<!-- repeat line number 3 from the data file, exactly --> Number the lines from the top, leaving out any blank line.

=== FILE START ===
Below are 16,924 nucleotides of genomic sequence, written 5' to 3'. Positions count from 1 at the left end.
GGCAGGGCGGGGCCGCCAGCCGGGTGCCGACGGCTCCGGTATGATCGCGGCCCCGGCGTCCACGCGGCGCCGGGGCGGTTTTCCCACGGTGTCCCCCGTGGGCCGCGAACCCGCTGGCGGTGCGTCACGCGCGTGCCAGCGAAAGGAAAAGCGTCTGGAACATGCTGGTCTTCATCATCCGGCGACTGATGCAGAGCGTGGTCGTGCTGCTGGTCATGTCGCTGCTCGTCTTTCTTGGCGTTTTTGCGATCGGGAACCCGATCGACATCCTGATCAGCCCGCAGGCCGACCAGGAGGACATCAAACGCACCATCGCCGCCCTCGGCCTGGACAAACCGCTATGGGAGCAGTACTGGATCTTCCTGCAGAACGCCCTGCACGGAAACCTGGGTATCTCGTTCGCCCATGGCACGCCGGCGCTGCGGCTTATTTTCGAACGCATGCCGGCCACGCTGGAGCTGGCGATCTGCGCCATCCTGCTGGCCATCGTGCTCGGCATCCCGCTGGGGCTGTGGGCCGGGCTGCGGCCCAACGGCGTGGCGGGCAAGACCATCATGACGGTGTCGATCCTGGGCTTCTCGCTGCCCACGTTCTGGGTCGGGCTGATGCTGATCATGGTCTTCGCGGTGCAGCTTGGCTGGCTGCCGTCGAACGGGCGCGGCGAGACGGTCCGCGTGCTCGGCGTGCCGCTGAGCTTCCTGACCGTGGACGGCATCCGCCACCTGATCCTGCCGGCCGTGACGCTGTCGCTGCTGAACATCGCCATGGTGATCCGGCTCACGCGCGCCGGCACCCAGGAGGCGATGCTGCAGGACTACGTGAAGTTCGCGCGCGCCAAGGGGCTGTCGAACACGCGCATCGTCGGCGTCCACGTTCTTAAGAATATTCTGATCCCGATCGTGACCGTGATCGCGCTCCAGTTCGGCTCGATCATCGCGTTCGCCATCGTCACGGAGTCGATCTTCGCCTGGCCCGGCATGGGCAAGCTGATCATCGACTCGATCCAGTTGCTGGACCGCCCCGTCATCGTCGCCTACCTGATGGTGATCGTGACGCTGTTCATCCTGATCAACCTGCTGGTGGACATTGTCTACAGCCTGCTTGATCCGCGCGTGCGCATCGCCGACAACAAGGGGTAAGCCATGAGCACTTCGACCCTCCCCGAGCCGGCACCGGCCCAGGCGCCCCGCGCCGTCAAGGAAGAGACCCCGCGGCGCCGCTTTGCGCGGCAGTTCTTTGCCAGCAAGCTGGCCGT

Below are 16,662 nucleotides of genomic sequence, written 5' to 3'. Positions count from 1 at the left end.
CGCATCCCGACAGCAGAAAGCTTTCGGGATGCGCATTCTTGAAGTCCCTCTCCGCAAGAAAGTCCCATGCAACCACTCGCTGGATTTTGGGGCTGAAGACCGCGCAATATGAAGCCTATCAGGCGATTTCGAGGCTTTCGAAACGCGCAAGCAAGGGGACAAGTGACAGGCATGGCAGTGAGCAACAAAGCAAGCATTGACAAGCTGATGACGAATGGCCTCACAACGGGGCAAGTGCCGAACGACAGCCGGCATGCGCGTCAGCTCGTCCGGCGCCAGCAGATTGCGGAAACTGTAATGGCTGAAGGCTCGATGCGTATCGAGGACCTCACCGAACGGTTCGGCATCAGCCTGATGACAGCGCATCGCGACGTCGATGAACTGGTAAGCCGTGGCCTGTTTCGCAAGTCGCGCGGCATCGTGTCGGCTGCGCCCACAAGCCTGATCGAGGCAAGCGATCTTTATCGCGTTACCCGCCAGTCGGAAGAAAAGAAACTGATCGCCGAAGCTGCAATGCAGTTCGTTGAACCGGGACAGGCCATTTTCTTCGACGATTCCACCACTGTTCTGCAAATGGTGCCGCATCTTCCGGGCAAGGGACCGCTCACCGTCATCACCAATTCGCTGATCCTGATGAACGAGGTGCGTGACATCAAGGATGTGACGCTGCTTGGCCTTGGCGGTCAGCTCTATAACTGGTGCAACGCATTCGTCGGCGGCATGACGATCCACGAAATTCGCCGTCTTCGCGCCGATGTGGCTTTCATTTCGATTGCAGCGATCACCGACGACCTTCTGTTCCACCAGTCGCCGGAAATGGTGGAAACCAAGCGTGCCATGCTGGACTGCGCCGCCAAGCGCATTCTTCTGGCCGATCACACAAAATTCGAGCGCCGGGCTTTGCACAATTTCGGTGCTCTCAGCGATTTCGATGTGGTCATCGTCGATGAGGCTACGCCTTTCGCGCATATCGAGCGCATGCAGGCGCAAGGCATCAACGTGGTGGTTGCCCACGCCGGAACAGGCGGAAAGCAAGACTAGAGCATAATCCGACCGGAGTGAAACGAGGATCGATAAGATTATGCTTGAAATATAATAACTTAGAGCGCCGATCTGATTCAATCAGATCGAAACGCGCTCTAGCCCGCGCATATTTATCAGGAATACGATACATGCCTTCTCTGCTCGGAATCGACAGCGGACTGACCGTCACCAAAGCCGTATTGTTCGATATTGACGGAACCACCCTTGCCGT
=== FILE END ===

Below are 16,662 nucleotides of genomic sequence, written 5' to 3'. Positions count from 1 at the left end.